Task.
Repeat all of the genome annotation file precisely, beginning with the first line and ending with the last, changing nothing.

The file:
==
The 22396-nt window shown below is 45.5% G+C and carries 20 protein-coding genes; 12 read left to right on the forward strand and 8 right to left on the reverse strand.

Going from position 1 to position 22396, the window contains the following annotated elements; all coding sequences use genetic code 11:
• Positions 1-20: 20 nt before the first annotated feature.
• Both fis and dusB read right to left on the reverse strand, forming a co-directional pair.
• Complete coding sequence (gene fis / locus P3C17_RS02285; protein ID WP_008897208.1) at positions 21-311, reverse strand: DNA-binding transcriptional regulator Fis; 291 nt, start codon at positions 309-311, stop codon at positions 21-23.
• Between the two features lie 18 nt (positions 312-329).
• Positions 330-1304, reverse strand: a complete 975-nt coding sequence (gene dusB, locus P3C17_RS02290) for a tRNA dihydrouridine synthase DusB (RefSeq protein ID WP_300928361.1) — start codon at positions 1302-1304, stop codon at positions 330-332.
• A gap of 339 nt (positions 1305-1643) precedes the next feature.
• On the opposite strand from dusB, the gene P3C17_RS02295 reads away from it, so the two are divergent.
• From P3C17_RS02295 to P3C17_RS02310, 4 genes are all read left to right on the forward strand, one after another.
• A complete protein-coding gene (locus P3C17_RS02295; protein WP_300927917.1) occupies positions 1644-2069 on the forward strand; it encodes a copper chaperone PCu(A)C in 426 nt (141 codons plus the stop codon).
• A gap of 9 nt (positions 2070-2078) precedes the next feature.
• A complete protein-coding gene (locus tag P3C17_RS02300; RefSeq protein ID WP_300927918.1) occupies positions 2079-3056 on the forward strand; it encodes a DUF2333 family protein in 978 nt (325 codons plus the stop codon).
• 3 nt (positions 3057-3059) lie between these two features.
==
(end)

The 22396-nt window shown below is 45.5% G+C and carries 20 protein-coding genes; 12 read left to right on the forward strand and 8 right to left on the reverse strand.

Going from position 1 to position 22396, the window contains the following annotated elements; all coding sequences use genetic code 11:
• Positions 1-20: 20 nt before the first annotated feature.
• Both fis and dusB read right to left on the reverse strand, forming a co-directional pair.
• Complete coding sequence (gene fis / locus P3C17_RS02285; protein ID WP_008897208.1) at positions 21-311, reverse strand: DNA-binding transcriptional regulator Fis; 291 nt, start codon at positions 309-311, stop codon at positions 21-23.
• Between the two features lie 18 nt (positions 312-329).
• Positions 330-1304, reverse strand: a complete 975-nt coding sequence (gene dusB, locus P3C17_RS02290) for a tRNA dihydrouridine synthase DusB (RefSeq protein ID WP_300928361.1) — start codon at positions 1302-1304, stop codon at positions 330-332.
• A gap of 339 nt (positions 1305-1643) precedes the next feature.
• On the opposite strand from dusB, the gene P3C17_RS02295 reads away from it, so the two are divergent.
• From P3C17_RS02295 to P3C17_RS02310, 4 genes are all read left to right on the forward strand, one after another.
• A complete protein-coding gene (locus P3C17_RS02295; protein WP_300927917.1) occupies positions 1644-2069 on the forward strand; it encodes a copper chaperone PCu(A)C in 426 nt (141 codons plus the stop codon).
• A gap of 9 nt (positions 2070-2078) precedes the next feature.
• A complete protein-coding gene (locus tag P3C17_RS02300; RefSeq protein ID WP_300927918.1) occupies positions 2079-3056 on the forward strand; it encodes a DUF2333 family protein in 978 nt (325 codons plus the stop codon).
• 3 nt (positions 3057-3059) lie between these two features.